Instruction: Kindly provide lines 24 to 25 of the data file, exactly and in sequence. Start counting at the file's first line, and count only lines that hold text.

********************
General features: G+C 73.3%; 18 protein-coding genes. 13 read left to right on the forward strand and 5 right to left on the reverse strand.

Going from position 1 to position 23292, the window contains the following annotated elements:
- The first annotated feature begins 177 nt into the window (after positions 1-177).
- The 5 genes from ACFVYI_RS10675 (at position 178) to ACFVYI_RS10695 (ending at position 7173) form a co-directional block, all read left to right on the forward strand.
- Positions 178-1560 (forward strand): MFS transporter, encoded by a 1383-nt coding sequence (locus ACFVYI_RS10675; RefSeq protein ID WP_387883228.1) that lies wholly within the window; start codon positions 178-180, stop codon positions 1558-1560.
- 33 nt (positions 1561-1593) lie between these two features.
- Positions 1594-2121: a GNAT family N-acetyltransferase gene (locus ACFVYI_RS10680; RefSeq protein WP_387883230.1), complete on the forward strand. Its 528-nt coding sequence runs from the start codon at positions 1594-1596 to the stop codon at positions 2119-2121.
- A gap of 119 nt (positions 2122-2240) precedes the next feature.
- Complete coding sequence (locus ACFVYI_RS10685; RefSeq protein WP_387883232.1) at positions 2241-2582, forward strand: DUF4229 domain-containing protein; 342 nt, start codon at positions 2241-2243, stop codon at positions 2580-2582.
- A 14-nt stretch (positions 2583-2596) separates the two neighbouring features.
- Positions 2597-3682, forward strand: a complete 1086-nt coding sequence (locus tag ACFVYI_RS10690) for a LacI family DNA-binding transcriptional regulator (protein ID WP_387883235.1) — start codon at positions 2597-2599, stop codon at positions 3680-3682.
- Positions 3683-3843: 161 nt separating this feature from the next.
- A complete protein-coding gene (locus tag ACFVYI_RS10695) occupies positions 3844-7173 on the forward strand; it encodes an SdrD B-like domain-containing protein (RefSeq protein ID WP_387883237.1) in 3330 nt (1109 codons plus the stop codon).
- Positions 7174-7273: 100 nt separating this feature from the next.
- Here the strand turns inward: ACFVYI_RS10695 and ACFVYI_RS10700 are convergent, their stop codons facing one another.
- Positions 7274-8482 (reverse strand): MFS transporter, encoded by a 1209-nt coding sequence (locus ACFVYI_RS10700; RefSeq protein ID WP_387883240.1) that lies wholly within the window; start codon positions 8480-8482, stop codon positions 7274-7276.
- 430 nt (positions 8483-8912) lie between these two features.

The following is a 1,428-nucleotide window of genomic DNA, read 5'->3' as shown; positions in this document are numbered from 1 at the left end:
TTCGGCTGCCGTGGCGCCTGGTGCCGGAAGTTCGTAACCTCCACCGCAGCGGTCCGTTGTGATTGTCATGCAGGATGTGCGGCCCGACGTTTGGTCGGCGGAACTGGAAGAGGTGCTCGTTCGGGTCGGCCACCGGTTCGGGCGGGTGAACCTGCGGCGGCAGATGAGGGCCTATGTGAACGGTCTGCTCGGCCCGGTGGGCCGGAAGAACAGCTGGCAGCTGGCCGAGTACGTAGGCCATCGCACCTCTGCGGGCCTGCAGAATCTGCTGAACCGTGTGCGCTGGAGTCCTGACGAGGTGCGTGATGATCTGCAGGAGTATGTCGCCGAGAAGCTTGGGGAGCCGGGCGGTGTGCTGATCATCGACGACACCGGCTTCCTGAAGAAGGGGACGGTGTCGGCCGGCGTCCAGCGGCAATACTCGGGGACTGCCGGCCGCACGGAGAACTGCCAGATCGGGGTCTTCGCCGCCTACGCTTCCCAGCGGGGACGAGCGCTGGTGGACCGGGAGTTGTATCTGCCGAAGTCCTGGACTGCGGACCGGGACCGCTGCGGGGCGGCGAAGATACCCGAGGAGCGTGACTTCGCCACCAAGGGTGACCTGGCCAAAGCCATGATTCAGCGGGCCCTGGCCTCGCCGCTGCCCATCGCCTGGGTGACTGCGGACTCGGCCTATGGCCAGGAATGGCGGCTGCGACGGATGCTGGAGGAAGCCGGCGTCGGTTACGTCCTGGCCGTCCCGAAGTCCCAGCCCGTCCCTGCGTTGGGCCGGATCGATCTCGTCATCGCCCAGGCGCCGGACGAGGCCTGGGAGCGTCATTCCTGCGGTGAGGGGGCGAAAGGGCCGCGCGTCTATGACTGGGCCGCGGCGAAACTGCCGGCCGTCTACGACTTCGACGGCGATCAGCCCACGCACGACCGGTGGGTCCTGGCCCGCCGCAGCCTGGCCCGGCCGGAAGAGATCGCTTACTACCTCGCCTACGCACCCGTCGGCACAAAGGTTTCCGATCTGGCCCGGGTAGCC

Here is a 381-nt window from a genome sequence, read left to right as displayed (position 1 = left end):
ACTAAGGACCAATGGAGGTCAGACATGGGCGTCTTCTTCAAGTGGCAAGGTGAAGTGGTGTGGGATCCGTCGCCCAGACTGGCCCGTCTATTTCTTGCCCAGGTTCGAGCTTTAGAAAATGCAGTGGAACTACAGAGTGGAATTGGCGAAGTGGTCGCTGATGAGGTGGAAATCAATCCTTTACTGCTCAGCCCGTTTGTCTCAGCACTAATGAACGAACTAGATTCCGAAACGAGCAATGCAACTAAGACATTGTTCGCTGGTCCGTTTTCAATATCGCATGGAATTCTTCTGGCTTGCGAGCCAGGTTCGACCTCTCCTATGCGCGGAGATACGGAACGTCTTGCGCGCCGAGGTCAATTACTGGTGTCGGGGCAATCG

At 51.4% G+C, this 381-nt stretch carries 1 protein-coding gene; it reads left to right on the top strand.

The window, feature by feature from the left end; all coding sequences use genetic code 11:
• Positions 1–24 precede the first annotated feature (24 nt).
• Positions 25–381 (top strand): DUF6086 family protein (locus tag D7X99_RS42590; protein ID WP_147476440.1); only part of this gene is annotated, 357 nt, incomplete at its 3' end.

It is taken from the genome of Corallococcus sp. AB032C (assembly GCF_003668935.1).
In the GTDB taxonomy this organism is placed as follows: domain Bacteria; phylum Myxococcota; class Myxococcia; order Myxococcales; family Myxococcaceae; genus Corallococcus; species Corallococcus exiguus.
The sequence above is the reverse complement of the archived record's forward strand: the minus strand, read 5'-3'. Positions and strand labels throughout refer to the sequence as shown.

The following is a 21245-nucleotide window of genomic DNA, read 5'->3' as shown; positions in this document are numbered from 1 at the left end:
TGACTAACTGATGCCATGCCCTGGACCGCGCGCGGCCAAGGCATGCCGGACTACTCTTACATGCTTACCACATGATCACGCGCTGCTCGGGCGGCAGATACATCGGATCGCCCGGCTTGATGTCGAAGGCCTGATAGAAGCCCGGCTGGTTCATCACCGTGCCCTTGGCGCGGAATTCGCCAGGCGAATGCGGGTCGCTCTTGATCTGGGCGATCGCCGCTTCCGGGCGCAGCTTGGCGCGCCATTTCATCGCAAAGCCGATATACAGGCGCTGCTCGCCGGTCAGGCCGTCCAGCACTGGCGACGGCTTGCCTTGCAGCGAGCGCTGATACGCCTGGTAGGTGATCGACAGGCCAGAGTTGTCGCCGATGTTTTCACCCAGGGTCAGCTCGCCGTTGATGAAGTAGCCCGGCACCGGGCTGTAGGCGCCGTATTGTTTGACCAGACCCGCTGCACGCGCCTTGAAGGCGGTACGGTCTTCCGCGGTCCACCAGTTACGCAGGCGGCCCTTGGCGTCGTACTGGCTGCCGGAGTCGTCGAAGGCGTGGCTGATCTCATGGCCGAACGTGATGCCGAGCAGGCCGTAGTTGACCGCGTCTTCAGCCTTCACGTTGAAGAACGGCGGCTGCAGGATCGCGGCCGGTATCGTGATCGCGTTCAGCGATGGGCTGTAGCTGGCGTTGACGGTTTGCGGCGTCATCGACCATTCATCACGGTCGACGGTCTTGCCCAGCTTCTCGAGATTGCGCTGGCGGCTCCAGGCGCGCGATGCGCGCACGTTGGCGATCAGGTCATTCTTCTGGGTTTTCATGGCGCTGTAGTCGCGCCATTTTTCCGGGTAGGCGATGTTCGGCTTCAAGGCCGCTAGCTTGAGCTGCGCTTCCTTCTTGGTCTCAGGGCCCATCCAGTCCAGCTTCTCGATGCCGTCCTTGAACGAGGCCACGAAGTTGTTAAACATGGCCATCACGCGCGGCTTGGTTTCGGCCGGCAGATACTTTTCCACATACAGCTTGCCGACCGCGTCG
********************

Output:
• Positions 1–24 precede the first annotated feature (24 nt).
• Positions 25–381 (top strand): DUF6086 family protein (locus tag D7X99_RS42590; protein ID WP_147476440.1); only part of this gene is annotated, 357 nt, incomplete at its 3' end.